So, what is an evaporative cooling system capable of doing to the supply air temperature? One facility added evaporative cooling to condition its space and improved labor productivity by 10 percent.

At the Mestex plant in Dallas, Texas, there is both direct evaporative cooling equipment and an indirect/direct evaporative cooling unit on site, which are monitored with a digital control system.

The temperatures below include heat that is added by the air handler fan and motor combination.

Conditions as of 3:21 p.m., 10/6/14

  • Ambient air temperature: 87.53°F.
  • Ambient relative humidity: 50.08 percent.
  • Direct evaporative cooling unit: Leaving air temperature at 82.5°F.
  • Direct evaporative cooling unit: Leaving air relative humidity at 79.7 percent.
  • Indirect/direct evaporative cooling unit: Leaving air temperature 76.9°F.
  • Indirect/direct evaporative cooling unit: Leaving air relative humidity 70.2 percent.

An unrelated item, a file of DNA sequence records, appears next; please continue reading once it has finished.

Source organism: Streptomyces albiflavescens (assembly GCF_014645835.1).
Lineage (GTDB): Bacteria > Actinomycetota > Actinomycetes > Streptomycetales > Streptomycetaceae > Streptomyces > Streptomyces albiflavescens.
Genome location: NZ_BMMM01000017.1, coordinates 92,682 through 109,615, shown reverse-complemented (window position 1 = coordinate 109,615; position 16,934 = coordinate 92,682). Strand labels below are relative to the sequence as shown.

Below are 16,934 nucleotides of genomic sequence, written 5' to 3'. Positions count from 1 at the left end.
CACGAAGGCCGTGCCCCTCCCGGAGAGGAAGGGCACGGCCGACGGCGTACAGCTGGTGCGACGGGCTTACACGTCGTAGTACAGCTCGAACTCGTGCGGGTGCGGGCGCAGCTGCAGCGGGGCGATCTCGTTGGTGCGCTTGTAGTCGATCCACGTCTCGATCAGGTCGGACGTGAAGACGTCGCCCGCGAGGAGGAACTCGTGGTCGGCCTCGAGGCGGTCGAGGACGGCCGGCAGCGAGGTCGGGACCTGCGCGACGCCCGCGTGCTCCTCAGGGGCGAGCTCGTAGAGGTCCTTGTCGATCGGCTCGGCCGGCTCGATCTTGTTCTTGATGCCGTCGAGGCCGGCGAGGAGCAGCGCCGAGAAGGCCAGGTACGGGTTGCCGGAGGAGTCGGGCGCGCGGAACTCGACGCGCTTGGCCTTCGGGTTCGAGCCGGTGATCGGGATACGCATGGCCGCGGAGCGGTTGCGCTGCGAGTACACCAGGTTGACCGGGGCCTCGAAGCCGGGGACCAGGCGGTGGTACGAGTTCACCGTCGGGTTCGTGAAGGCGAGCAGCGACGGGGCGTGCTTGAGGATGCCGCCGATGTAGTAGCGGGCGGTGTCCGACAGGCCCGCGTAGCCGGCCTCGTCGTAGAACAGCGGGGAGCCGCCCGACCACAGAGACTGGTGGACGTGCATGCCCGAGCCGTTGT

The direct evaporative cooling unit is located on the roof of one of the buildings. The indirect/direct evaporative cooling unit is mounted on the ground adjacent to one of the buildings. The ambient temperature and humidity readings from each location were essentially the same.

When looking at these numbers, it is important to note that this is a snapshot in time. Evaporative cooling unit performance depends entirely on the wet bulb depression. On humid days, an evaporative cooling unit will not reduce the air temperature as much as it will on a dry day. However, note that both systems reduce the ambient air temperature delivered to the space and will improve employee comfort and productivity.

See the related feature article, "Evaporative Cooling: The Inside Story," to learn how industrial process and temperature controls are changing with the times.